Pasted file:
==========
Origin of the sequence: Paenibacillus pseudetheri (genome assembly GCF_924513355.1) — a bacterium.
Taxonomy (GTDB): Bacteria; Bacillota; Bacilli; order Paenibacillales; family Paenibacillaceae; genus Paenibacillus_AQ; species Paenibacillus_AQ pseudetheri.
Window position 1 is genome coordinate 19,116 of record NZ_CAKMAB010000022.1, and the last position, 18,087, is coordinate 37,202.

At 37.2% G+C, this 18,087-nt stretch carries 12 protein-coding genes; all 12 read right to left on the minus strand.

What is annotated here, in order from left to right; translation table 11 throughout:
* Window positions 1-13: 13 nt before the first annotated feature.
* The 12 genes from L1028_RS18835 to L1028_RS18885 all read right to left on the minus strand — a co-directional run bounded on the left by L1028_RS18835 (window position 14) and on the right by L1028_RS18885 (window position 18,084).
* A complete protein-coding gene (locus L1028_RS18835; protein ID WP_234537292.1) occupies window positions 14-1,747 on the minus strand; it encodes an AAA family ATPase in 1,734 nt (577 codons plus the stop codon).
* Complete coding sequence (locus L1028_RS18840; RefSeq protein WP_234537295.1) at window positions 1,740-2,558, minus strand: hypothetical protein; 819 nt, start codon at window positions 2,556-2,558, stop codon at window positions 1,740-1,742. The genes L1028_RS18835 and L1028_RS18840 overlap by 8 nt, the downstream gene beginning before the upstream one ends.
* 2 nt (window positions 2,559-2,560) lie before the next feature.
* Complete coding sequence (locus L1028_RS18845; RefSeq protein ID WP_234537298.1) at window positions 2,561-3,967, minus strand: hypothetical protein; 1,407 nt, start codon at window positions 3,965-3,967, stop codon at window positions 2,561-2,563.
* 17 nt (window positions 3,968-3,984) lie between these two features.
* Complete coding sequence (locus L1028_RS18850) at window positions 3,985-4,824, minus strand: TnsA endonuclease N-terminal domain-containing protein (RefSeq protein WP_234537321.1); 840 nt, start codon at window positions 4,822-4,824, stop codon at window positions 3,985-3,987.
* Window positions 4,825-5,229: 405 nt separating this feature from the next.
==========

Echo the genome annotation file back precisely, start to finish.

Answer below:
Origin of the sequence: Paenibacillus pseudetheri (genome assembly GCF_924513355.1) — a bacterium.
Taxonomy (GTDB): Bacteria; Bacillota; Bacilli; order Paenibacillales; family Paenibacillaceae; genus Paenibacillus_AQ; species Paenibacillus_AQ pseudetheri.
Window position 1 is genome coordinate 19,116 of record NZ_CAKMAB010000022.1, and the last position, 18,087, is coordinate 37,202.

At 37.2% G+C, this 18,087-nt stretch carries 12 protein-coding genes; all 12 read right to left on the minus strand.

What is annotated here, in order from left to right; translation table 11 throughout:
* Window positions 1-13: 13 nt before the first annotated feature.
* The 12 genes from L1028_RS18835 to L1028_RS18885 all read right to left on the minus strand — a co-directional run bounded on the left by L1028_RS18835 (window position 14) and on the right by L1028_RS18885 (window position 18,084).
* A complete protein-coding gene (locus L1028_RS18835; protein ID WP_234537292.1) occupies window positions 14-1,747 on the minus strand; it encodes an AAA family ATPase in 1,734 nt (577 codons plus the stop codon).
* Complete coding sequence (locus L1028_RS18840; RefSeq protein WP_234537295.1) at window positions 1,740-2,558, minus strand: hypothetical protein; 819 nt, start codon at window positions 2,556-2,558, stop codon at window positions 1,740-1,742. The genes L1028_RS18835 and L1028_RS18840 overlap by 8 nt, the downstream gene beginning before the upstream one ends.
* 2 nt (window positions 2,559-2,560) lie before the next feature.
* Complete coding sequence (locus L1028_RS18845; RefSeq protein ID WP_234537298.1) at window positions 2,561-3,967, minus strand: hypothetical protein; 1,407 nt, start codon at window positions 3,965-3,967, stop codon at window positions 2,561-2,563.
* 17 nt (window positions 3,968-3,984) lie between these two features.
* Complete coding sequence (locus L1028_RS18850) at window positions 3,985-4,824, minus strand: TnsA endonuclease N-terminal domain-containing protein (RefSeq protein WP_234537321.1); 840 nt, start codon at window positions 4,822-4,824, stop codon at window positions 3,985-3,987.
* Window positions 4,825-5,229: 405 nt separating this feature from the next.